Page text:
I need a thesis statement for "The Yellow Wallpaper" by Charlotte Gilman.

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Certainly, you could argue that Charlotte Perkins Gilman opposes the sexist practices of the nineteenth-century medical community, which largely excludes women from having a say in their own treatment and determines that their medical problems are the result of their own imaginations. Obviously, the narrator's sense of her own needs is not marked by her husband and doctor, John. The boredom which is brought on by her "treatment"—likely one called the "rest cure," which advocated for the absence of all mental or intellectual stimulation so that the woman's body could restore proper blood flow away from her brain and back to her sexual organs—causes her to become obsessed with the wallpaper. With nothing else to focus on, she focuses her significant powers of intellect—evidenced by her vocabulary and evident knowledge of many areas—on the paper. The narrator claims that a little conversation and stimulation would do her good, but her opinion is unheeded, and she is threatened with having to go to a well-known doctor, Weir Mitchell, who actually pioneered this "treatment." Her husband/doctor even constantly belittles her as well as her condition, saying things like "Bless her little heart! [. . .] she shall be as sick as she pleases!", implying that the narrator is actually responsible for her own disease and that she could simply choose to no longer have it, if she wanted.

The narrator's mental degeneration throughout the story is quite clearly caused by her "treatment," established by the male profession of medicine and the fact that she's been locked up on the top floor of a strange house that she does not like by the person who's supposed to love her the most: her husband. She begins with a condition we would likely refer to as postpartum depression, and she ends with a complete mental breakdown where she no longer recognizes her own identity, even referring to herself as "Jane" in third person, after experiencing hallucinations and extreme paranoia. Clearly, Gilman points the finger at those who administer the treatment rather than the one who is treated.

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I was always taught a thesis statement should be a miniature encapsulation of the essay as a whole. In that way, it should give the main concept, following by roughly three evidences that support that argument or line of thinking. So, the first objective is to select an argument from the book on which to take a stance. I would go with something like “the woman’s postpartum depression begins an ever increasing spiral into insanity.”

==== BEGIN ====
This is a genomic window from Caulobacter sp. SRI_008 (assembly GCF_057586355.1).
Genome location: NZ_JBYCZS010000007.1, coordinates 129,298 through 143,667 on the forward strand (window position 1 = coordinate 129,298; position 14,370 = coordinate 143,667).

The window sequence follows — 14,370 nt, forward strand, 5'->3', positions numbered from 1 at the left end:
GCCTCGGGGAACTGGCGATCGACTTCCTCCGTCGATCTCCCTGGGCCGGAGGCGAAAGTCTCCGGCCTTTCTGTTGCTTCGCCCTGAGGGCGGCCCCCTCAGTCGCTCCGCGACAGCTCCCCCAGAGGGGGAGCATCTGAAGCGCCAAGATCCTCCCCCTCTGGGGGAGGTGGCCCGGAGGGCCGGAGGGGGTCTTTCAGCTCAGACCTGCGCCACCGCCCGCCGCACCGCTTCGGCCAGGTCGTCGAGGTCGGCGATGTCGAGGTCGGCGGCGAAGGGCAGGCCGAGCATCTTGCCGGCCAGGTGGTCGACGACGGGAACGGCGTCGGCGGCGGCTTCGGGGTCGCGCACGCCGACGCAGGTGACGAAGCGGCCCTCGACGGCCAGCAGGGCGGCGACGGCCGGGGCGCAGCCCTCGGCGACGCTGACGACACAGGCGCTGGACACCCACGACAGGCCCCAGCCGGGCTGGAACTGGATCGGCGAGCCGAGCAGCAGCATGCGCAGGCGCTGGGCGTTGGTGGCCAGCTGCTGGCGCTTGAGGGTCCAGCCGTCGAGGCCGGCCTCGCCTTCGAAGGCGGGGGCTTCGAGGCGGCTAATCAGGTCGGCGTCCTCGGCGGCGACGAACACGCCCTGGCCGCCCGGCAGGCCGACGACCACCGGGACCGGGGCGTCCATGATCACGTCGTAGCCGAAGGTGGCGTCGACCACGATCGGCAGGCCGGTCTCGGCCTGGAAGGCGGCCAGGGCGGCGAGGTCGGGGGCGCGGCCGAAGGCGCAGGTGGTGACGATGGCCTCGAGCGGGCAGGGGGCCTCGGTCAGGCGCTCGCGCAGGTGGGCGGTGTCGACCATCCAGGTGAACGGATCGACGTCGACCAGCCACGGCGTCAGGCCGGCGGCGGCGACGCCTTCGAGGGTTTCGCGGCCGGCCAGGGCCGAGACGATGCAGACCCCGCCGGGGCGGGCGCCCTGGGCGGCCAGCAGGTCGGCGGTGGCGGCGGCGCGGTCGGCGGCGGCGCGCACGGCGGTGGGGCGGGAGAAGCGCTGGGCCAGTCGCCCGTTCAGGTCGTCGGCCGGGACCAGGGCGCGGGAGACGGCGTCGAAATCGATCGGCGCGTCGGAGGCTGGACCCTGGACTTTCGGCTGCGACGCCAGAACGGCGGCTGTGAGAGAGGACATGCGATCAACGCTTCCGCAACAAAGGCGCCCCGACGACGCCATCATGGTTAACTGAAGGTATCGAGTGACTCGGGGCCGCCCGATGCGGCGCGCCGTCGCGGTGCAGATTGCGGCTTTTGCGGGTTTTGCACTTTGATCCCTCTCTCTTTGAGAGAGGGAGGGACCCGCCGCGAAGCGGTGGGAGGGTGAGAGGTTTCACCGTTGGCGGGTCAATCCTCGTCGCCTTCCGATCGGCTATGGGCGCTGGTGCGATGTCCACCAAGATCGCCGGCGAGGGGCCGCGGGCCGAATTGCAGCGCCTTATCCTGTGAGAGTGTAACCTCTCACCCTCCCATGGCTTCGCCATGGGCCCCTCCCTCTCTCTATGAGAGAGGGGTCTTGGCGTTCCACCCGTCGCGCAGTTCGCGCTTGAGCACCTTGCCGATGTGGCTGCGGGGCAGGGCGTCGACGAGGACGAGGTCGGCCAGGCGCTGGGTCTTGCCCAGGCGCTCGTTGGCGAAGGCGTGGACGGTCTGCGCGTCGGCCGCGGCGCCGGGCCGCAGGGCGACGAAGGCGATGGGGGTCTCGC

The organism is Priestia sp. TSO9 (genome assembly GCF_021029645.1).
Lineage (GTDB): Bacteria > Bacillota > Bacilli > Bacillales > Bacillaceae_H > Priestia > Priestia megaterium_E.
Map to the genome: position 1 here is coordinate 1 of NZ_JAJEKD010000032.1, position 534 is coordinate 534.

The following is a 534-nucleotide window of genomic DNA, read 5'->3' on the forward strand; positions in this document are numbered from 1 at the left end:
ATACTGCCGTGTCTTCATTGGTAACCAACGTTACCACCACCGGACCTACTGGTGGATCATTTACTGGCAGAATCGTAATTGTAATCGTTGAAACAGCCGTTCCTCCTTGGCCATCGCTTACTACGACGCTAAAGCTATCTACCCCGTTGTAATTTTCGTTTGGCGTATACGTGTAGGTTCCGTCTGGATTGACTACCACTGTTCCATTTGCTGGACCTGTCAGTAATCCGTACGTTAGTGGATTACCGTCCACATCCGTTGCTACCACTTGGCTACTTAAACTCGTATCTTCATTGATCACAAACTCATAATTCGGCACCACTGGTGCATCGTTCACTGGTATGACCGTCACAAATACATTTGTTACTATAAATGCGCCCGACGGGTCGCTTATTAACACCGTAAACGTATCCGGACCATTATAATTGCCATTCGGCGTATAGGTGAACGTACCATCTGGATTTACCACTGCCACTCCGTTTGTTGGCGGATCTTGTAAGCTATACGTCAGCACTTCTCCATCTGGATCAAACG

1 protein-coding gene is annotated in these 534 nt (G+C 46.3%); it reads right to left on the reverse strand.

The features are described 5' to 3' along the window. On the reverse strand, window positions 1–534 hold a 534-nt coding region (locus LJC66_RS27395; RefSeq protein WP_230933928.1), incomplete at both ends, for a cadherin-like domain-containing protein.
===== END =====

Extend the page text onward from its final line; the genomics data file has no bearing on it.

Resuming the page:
Next, you choose three examples or pieces from the work that act to support your argument. In this case I would say “this is evidenced by her growing suspicion of her husband, her obsession with the wallpaper, and her belief in the spirits in the house.” Combine it all together for a cohesive thesis statement: “The woman’s postpartum depression begins an ever increasing spiral into insanity, as evidenced by her growing suspicion of her husband, her obsession with the yellow wallpaper, and her belief in this spirits in the house.” This will also define your essay’s structure and composition.

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A thesis statement should be both arguable and specific. To be arguable, the thesis has to state an opinion and defend it by using quotes from the story as evidence.

To determine an opinion about the story which you can defend, you first need to decide what the story means: what point is Gilman trying to make? This, of course, can be understood through the themes of the story.

It is often argued that Gilman's story is critiquing gender divisions in nineteenth-century society. One possible thesis statement could argue that it is wrong for a man (or men) to decide, on the basis of gender, that a woman should "naturally" be happy in the home and that the "cure" for her postpartum depression or "temporary nervous depression" should be the deprivation of all of her intellectual stimulation. This thesis could say something like the following: in "The Yellow Wallpaper," Gilman shows that, just like men, women need intellectual stimulation to stave off depression and that depriving them of intellectual stimulation leads to madness.

You would then need to find examples that show how terrible the woman's situation is and how her current situation is not helping her in any way.

Another theme of the story is that of freedom and autonomy. Does the narrator achieve freedom in her madness? She says she does—"I've got out at last"—but has she really? Obviously, she is still physically imprisoned, but has she liberated her soul through madness? If you argue against madness as a real liberation, your thesis would say something like the following: Gilman is critiquing a situation in which insanity is the only way a woman can achieve liberation from captivity.

You would then show that the narrator, despite what she thinks, is still in a terrible situation, as she is locked in a room that she crawls around in like an animal.

These are simply some suggestions. Whatever thesis you pick, be sure to back it up with examples and quotes from the story.

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